See below the break for the rest of Lisa's (one of the better ed reporters) article - and a photo of Cami Anderson.
The Newark Teachers Union on Thursday declined to sign off on a $30 million federal grant application, an indication of how fractured labor relations have become in New Jersey's largest school district a year after Gov. Chris Christie and union leaders celebrated a new labor contract.
District officials had been optimistic the union would approve an application for a grant from the Obama administration's "Race to the Top" program that was similar to one the union endorsed last year. Newark Public Schools, which are under state control, proposed using the funding to pay for laptops, teacher-improvement resources and support for students who are struggling emotionally.
The Obama administration's Race to the Top program has been the centerpiece of its efforts to spur change in schools. By dangling pots of money, the administration has been able to shape policy in statehouses across the country since the program was announced in 2009. Last year, the U.S. Department of Education opened the programs to individual districts and asked superintendents to propose ways to improve the way students are individually taught.
On Thursday, the deadline for the application, Mr. Del Grosso compared the union's decision not to sign off on the application to Mr. Christie's move three years ago to cancel funding for a Hudson River tunnel project out of concern for the eventual cost to the state.
"Gov. Christie is a great leader and has shown that he's capable of making decisions sometimes that may look unpopular but end up being right," Mr. Del Grosso said. "He said sometimes taking federal money is not always the right thing to do. This is a case of that."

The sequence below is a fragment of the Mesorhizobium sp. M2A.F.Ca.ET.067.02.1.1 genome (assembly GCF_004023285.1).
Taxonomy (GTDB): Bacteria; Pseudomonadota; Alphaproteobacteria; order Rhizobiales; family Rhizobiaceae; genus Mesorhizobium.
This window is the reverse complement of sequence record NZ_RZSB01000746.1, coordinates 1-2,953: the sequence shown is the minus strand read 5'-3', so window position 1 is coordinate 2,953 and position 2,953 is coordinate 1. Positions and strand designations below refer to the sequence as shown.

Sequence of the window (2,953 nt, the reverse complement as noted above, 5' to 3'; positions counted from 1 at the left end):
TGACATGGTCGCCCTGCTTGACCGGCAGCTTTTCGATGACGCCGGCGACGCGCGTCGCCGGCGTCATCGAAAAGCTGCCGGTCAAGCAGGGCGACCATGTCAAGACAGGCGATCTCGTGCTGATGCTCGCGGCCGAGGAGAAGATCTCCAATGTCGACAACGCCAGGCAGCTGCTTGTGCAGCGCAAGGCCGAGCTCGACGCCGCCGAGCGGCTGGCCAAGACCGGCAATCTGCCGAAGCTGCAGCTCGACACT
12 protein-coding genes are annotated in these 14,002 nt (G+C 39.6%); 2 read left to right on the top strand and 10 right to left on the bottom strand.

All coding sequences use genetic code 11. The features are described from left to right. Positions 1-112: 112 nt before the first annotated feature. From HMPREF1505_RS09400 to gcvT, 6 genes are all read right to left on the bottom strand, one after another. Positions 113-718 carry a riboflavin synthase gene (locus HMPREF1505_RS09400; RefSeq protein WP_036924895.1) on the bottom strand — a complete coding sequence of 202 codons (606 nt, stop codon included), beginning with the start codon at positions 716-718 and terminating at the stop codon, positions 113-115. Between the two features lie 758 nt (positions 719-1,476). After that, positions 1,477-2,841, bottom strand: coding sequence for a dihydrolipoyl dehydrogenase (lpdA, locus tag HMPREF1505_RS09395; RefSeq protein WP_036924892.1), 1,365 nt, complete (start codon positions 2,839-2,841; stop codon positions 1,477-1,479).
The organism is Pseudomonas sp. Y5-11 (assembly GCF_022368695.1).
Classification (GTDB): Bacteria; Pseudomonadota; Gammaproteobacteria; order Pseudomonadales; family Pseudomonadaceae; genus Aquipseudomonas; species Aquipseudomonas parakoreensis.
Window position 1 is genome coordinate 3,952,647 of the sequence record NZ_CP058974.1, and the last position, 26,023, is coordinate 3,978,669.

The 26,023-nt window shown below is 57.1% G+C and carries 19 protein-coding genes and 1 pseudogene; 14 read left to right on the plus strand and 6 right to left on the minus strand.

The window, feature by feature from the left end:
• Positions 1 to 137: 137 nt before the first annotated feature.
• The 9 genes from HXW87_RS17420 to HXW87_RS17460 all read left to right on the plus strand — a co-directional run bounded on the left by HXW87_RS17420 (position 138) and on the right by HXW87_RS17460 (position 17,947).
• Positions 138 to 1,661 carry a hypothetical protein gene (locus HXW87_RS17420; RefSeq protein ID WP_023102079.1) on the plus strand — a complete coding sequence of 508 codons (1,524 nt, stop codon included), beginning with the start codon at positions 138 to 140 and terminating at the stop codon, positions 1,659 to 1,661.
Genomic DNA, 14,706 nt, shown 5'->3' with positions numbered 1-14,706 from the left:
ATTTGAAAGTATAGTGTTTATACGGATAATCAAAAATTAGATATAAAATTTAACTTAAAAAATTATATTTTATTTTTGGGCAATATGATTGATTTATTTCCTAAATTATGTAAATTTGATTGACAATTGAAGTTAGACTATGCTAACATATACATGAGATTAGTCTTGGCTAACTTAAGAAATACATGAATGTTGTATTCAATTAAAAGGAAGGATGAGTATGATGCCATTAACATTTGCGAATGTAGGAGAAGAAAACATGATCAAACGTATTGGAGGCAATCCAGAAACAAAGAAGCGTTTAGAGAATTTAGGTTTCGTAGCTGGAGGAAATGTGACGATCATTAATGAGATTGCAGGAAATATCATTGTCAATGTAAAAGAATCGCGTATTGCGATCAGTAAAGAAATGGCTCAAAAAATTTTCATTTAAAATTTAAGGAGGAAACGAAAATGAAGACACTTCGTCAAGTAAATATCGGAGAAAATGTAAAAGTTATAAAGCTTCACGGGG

Mr. Christie's office didn't respond to a request for comment.
In a letter to the Obama administration, Newark schools Superintendent Cami Anderson asked the department to use the union's approval from the prior year for the new application and sent a detailed list of attempts to call or meet with the union.
The relationship between Ms. Anderson, whose contract was recently renewed by the state, and the teachers union has been showing signs of strain throughout the year. The union has complained about the timing of bonus payments for teachers and a lack of communication.
The rift was evident on Thursday as Mr. Del Grosso disputed the district's assertion that he canceled meetings with Ms. Anderson about the grant application.
"He's lying," Newark schools spokesman Matthew Frankel said, later adding: "What's the motive? Is the motive the fact that he's getting heat from folks as it relates to the fact that Newark is becoming an accountable city?"
Ms. Anderson said she was surprised by the union's refusal to sign the application. In order for districts to be eligible for the federal grant, their teachers union needs to sign off.
"I can't tell you how shocked I am that we're here," she said. "Newark can be a very fractured community and [last year's application] had darn near 100% alignment from all kinds of stakeholder groups."
The contract also provided more than $30 million in back pay and other bonuses for teachers, paid for from the foundation started by Facebook founder Mark Zuckerberg.